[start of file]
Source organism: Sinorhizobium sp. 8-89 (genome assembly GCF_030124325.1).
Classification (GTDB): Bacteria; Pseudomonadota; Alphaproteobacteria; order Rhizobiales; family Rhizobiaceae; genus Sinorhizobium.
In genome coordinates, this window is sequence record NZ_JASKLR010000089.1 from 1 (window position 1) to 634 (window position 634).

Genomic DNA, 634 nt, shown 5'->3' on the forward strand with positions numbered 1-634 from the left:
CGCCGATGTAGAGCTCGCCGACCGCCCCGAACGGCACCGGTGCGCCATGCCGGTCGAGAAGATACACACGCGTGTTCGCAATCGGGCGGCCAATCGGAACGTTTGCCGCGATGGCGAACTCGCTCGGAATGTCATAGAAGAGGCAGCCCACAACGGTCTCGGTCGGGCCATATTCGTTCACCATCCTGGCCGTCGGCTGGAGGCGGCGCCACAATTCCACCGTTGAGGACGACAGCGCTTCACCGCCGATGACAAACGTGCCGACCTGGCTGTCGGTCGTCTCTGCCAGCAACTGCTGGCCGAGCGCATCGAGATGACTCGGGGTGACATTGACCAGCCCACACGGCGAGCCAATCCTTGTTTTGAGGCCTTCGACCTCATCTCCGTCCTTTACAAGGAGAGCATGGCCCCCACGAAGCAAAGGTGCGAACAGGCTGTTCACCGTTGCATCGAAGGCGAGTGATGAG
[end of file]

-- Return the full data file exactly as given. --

Source organism: Sinorhizobium sp. 8-89 (genome assembly GCF_030124325.1).
Classification (GTDB): Bacteria; Pseudomonadota; Alphaproteobacteria; order Rhizobiales; family Rhizobiaceae; genus Sinorhizobium.
In genome coordinates, this window is sequence record NZ_JASKLR010000089.1 from 1 (window position 1) to 634 (window position 634).

Genomic DNA, 634 nt, shown 5'->3' on the forward strand with positions numbered 1-634 from the left:
CGCCGATGTAGAGCTCGCCGACCGCCCCGAACGGCACCGGTGCGCCATGCCGGTCGAGAAGATACACACGCGTGTTCGCAATCGGGCGGCCAATCGGAACGTTTGCCGCGATGGCGAACTCGCTCGGAATGTCATAGAAGAGGCAGCCCACAACGGTCTCGGTCGGGCCATATTCGTTCACCATCCTGGCCGTCGGCTGGAGGCGGCGCCACAATTCCACCGTTGAGGACGACAGCGCTTCACCGCCGATGACAAACGTGCCGACCTGGCTGTCGGTCGTCTCTGCCAGCAACTGCTGGCCGAGCGCATCGAGATGACTCGGGGTGACATTGACCAGCCCACACGGCGAGCCAATCCTTGTTTTGAGGCCTTCGACCTCATCTCCGTCCTTTACAAGGAGAGCATGGCCCCCACGAAGCAAAGGTGCGAACAGGCTGTTCACCGTTGCATCGAAGGCGAGTGATGAG